5. Capillary Shear Thermal ASTM Scope:

Capillary

Rheometry

(Thermal Rheometry Sweep, Stability

Stability)

D3835,

ISO

11443

Capillary Rheometry measures apparent viscosity (resistance to flow) over a broad range of shear rates and at varied temperatures, which are comparable to the conditions encountered in molding, calendaring, extrusion, etc. The data is commonly used to determine processing parameters, for lot-to-lot quality control, to measure processing degradation, which could reduce physical properties, Test and to study Procedure: thermal stability.

According to customer specifications, temperature, shear rate and other parameters are selected. In a Shear Sweep melted plastic is extruded through a capillary and the force at varied shear rates is determined. To determine Thermal Stability, melted plastic is extruded through a capillary after varied periods of residence time in the size: least 30g of material are required. barrel of the extruder.

Specimen At Data: In a Shear Sweep, shear stress and

shear

rate

are

calculated

and

plotted.

For Thermal Stability, apparent melt viscosity is calculated and plotted versus residence time.

MECHNICAL PROPERTIES 1. Tensile ASTM ISO Scope: Tensile tests measure the force required to break a specimen and the extent to which the specimen stretches or elongates to that breaking point. Tensile tests produce a stress-strain diagram, which is used to determine tensile modulus. The data is often used to specify a material, to design parts to withstand application force and as a quality control check of materials. Test Procedure: D638, D882, 527 D1708 Tensile of Plastics

Specimens are placed in the grips of the Instron at a specified grip separation and pulled until failure. For ASTM D638 the test speed is determined by the material specification. For ASTM D882 (Thin Plastic Sheeting), the test speed is based on the elongation to break of the material. For ISO 527 the test speed is typically 5 or 50mm/min for measuring strength and elongation and 1mm/min for measuring modulus. An extensometer is attached to test specimen Specimen to determine elongation Size: and tensile modulus.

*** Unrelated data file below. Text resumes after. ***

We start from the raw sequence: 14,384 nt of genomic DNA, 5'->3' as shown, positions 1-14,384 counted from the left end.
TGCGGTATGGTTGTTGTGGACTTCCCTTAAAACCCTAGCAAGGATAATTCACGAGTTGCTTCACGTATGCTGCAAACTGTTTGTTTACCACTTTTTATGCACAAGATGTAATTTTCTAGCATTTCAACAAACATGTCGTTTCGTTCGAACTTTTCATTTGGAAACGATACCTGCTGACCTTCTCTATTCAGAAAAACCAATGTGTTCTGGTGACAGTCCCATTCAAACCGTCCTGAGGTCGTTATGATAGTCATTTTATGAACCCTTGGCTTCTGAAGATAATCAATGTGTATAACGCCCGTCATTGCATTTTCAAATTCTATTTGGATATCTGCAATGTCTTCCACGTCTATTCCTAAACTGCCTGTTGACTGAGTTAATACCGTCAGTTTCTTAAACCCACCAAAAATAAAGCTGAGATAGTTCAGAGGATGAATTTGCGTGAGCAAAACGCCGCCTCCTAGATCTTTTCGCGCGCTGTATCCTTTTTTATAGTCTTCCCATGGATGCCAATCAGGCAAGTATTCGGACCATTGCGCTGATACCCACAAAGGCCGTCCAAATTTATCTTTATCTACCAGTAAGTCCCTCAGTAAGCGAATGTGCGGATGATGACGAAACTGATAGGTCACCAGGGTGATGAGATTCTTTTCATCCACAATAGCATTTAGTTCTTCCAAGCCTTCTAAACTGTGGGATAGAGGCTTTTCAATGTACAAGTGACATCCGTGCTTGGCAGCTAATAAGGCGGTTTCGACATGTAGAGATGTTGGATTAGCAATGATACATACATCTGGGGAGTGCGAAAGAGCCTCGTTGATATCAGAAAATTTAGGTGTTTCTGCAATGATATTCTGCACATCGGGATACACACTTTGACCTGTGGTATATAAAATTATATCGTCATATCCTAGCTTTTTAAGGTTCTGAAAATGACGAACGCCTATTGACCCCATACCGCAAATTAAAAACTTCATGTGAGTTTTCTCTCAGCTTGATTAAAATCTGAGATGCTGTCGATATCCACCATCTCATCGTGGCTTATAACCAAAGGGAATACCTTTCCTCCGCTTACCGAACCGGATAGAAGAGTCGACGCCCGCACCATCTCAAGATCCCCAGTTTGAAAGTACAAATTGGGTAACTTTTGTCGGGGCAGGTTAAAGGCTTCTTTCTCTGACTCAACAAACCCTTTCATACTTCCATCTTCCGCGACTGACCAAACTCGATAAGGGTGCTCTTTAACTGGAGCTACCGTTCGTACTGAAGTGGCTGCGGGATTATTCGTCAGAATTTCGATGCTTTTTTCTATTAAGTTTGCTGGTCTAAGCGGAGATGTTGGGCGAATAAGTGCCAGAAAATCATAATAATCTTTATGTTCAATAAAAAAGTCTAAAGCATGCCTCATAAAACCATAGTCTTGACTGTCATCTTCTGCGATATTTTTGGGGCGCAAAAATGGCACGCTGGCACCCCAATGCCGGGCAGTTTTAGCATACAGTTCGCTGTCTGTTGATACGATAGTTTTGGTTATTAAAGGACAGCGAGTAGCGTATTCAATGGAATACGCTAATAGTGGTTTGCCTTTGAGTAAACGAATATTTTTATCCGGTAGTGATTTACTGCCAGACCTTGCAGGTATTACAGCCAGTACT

The most common specimen for ASTM D638 is a Type I tensile bar. The most common specimen for ISO 527 is the ISO 3167 Type 1A multipurpose specimen. ASTM D882 uses strips Data: The 1. 2. 3. 4. 5. elongation elongation and and following tensile calculations strength tensile strain percent percent elongation elongation at at yield break can (at be made yield from and modulus tensile at test results: break) cut from thin sheet or film.

The tensile test result is a load versus deflection or stress versus strain curve. >From this data, a number of properties can be calculated such as tensile modulus and yield strength.

2. ASTM

Initial

Tear

Resistance

of

Plastic D1004

Film

and

Sheeting

Scope: Tear resistance measures the ultimate force required to tear film or sheet. It is often used for quality control checks or for material comparison where tear failures are possible. Test Procedure:

The average thickness of the specimen is measured. The specimen is then placed in the grips of the testing machine and pulled at a rate of 2 in. per minute until rupture. Specimen Size:

The specimen is die cut to the appropriate shape from a sheet. The shape of the specimen is designed to create a tear when the specimen is pulled in tension. Die C specimens are Data: The resistance is measured in Newtons. commonly used.

3. ASTM Scope:

Tensile D1822

Impact

The tensile impact test measures the amount of force needed to break a specimen under a high speed tensile load introduced through Procedure: The thickness and width of the test specimen is recorded. The specimen is then clamped to the crosshead and placed into the pendulum. The pendulum is released and allowed to strike the anvil breaking the specimen. The tensile impact energy is recorded and then corrected impact energy is calculated. a swinging pendulum.

Test

Specimen:

There are two types of test specimens which can be used, long (L) and short (S). Both are 63.5mm (2.5") long, but gauge length areas vary. Type L specimens, with a gauge length of 9.53mm (0.375") provide a greater differentiation between materials. Type S specimens, which have no true gauge length Data: Tensile impact energy is recorded from the apparatus. Corrected tensile impact energy is calculated as scale reading of energy minus a friction correction plus the bounce correction factor. All measurements are in ft-lbs/in2. (see the picture above) provide a greater occurrence of brittle failures.